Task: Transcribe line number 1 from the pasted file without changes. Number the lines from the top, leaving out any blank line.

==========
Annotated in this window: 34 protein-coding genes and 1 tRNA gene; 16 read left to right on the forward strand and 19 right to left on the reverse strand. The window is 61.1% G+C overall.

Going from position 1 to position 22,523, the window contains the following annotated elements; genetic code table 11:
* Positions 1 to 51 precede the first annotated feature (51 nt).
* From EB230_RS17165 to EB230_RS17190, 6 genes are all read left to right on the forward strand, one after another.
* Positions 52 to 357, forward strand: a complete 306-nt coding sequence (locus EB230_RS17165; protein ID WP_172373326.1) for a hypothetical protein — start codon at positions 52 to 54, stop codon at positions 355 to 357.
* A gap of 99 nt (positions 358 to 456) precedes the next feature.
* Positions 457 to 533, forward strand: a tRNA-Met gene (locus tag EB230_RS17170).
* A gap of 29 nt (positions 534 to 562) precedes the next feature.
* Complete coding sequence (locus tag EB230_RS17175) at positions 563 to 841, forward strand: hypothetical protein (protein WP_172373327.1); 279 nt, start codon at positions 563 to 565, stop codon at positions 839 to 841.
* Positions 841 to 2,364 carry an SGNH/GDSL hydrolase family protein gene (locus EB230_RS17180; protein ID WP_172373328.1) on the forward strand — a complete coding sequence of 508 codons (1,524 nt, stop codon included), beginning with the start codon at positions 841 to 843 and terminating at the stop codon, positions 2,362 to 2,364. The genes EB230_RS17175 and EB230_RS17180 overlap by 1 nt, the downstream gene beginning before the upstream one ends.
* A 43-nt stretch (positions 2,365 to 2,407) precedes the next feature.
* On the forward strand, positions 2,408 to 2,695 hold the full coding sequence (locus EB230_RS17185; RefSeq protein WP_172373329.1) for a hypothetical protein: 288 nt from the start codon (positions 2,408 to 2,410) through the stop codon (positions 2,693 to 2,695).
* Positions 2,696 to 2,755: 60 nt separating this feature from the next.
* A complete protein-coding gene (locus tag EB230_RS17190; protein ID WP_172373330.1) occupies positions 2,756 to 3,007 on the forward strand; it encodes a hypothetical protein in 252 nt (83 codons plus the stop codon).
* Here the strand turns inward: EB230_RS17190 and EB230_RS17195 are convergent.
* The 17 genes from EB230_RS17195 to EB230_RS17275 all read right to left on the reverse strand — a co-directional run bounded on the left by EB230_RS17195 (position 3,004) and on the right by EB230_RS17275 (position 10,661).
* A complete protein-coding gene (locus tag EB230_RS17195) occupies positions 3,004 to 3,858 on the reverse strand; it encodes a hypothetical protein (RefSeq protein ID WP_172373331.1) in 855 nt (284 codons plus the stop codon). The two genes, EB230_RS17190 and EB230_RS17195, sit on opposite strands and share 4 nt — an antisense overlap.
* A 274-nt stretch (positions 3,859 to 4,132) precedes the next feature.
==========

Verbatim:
Annotated in this window: 34 protein-coding genes and 1 tRNA gene; 16 read left to right on the forward strand and 19 right to left on the reverse strand. The window is 61.1% G+C overall.